June 30, 2022 By Sherry Mitchell

Extract from the Gallatin
News

An agenda item to discuss possible de-annexation of a Gallatin property at Tuesday night’s city council study session was ‘put to bed’ and will not be pursued.

The property, located on Long Hollow Pike is owned by Pascal and Michelle Jouvence, who reside there. During last week’s regular city council meeting, Vice Mayor Shawn Fennell made a motion that consideration to de-annex the property be placed on the June 28 agenda.

On Monday, Fennell told the Gallatin News why he brought that motion to the table last week.

“Over the years, they have gotten up (at meetings) and have complained about the plan of service they receive from the city,” Fennell said. “We give them everything we can except for sewer, and it just hasn’t been subscribed for that area yet.

“If he doesn’t want it, we won’t de-annex, but when they are standing up there telling you they are not getting all the services, do they want to stay annexed into the city or not? It’s just a simple question. I just put it in a motion to put it back into the work session so we could ask them.”

Jouvence said his Long Hollow Pike property was annexed into the city in 2008, prior to his purchasing it, and that one of the plans of service was supposed to be for sewer. The plan of service does call for city sewer within five years, but only if enough residents request it. No one has requested the service, and Jouvence himself says he doesn’t want sewer, but feels the language in the annexation plan regarding sewer services needs to be taken out.

“We don’t have sewer and we don’t want sewer – and all our neighbors don’t want sewer,” Jouvence said, adding that he and his wife believe the city is breaking the law by keeping the language about sewer in the original plan.

“They are basically retaliating against Michelle for her saying they are not following the law,” Jouvence said. “We don’t want to be de-annexed – we never asked for it.”

 

Jouvence also said he believes the council was attempting to de-annex his property because he pulled papers to run for Gallatin city council last week — the day before de-annexing discussion was brought up.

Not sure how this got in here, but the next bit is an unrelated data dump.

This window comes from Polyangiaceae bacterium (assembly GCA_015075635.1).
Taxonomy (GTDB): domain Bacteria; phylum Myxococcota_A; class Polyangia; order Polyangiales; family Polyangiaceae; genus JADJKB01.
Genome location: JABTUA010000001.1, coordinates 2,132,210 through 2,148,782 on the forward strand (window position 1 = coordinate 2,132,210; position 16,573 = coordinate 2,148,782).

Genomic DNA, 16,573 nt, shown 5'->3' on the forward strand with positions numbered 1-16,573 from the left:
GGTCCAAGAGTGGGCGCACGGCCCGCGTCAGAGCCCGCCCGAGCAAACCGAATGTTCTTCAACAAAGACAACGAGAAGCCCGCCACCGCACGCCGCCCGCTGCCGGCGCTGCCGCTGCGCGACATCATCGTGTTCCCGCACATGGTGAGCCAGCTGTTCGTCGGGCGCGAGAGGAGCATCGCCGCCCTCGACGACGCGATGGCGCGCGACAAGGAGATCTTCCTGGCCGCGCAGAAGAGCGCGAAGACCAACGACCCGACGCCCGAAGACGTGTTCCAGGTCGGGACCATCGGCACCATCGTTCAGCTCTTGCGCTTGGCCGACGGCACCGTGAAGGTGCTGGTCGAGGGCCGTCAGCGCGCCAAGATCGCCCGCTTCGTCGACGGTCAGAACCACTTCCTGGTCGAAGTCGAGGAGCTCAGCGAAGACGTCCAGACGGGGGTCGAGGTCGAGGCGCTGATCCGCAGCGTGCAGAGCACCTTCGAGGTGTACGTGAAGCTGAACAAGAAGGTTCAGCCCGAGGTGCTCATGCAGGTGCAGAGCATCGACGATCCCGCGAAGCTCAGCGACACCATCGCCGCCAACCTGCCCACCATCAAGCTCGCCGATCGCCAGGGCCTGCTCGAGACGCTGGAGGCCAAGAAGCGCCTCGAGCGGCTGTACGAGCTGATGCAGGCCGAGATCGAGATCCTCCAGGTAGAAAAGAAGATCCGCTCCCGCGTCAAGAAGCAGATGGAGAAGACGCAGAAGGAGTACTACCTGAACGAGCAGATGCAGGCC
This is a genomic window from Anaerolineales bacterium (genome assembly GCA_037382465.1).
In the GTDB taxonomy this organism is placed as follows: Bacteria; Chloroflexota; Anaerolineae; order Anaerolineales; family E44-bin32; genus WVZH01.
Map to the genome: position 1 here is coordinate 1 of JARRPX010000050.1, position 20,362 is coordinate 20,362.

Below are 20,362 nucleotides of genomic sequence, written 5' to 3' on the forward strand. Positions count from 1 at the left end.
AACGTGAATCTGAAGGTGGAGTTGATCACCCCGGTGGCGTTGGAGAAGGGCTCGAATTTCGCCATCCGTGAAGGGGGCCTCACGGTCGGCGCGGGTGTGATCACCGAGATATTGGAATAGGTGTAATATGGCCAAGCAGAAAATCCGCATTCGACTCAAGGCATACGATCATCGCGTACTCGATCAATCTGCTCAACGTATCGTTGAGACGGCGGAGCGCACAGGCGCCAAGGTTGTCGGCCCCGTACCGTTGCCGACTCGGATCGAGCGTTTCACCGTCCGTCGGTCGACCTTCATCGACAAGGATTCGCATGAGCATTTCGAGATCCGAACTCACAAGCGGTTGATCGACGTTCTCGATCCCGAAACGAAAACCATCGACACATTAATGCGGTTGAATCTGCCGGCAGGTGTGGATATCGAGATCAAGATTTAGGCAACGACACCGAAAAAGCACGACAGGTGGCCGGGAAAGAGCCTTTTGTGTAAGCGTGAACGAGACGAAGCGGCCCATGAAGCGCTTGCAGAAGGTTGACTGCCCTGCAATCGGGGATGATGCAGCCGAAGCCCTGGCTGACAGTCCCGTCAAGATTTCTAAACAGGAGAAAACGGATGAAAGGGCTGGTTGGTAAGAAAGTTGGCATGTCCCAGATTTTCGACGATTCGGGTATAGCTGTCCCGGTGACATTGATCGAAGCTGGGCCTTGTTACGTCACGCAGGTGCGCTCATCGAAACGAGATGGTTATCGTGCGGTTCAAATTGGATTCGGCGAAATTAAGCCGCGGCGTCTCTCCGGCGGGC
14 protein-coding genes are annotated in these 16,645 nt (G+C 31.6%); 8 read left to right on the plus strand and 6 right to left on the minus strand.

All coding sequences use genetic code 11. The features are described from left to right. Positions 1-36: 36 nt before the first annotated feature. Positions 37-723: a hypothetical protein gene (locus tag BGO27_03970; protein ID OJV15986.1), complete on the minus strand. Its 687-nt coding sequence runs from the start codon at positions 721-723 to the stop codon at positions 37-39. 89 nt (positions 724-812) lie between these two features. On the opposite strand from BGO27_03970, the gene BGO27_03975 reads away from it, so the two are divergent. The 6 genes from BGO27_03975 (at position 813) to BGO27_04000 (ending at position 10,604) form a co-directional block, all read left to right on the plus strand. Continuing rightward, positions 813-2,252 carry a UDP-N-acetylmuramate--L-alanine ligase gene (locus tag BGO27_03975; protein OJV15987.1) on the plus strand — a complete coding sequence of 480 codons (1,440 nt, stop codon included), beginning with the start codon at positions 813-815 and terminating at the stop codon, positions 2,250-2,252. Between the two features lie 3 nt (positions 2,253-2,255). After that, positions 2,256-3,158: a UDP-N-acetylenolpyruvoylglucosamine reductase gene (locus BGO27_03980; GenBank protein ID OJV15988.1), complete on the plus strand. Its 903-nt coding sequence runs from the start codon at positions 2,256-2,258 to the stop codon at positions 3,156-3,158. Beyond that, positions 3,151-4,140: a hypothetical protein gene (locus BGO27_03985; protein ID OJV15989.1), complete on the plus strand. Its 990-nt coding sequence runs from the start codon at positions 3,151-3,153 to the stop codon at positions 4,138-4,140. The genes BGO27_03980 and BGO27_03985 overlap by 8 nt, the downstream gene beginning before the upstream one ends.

“It has to do with me running (for city council),” Jouvence said. “They know that if I am sitting back there, the city will have to follow the laws and they don’t want that. The sewer has nothing to do with that issue — it’s a distraction.”

 

Last week, Jouvence also filed an ethics complaint with the state, saying the council was trying to gerrymander and cancel his ability to run for city office by de-annexation.

 

Fennell said Jouvence pulling papers the day before had nothing to do with his bringing the matter up.

 

“I don’t know when you pull papers – I’m not in that race but he has always made it known he was going to run,” Fennel said. “The election doesn’t have anything to do with it – it’s just a simple question about something they have complained about for years.”

Resident John Miller, who lives outside of Gallatin, spoke during public comments.

“Everyone here just really needs to apologize,” Miller said. “The residents don’t need this kind of fighting. Apologize and let’s get on doing what you were elected to do.”

Several other residents spoke out, saying the city was trying to silence the Jouvences from speaking at public meetings with the threat of de-annexing them from the city.

The City of Gallatin allows anyone to speak during public comments, regardless of where they reside.

Mayor Paige Brown said she was caught off guard during the June 21 study session when the matter was first brought up,and didn’t believe it was the right thing to do.

“They have certainly indicated being de-annexed is something they are not interested in, and I think the proper movement of this body is to put it to bed and get it off the table,” Brown said.

Fennell said he agreed,and appreciated what Miller had said during public comments.

“I do apologize – I should have gotten them off to the side and asked them instead of putting it on the floor like that. I don’t think there is any reason to discuss de-annexation any further.”

The vote to completely table de-annexation discussion with no future consideration was unanimous.

 

Jouvence asked to speak after the vote, saying he accepted the apology from some but not all of the council members, adding that he still believed he and his wife were being retaliated against for personal reasons.

 

“I’m happy about it but it should never have happened – to even suggest that (de-annexation) is just ridiculous,” Jouvence said Wednesday morning. “People from all areas and backgrounds showed up to support us – people I didn’t even know showed up because they found this idea was just ridiculous.”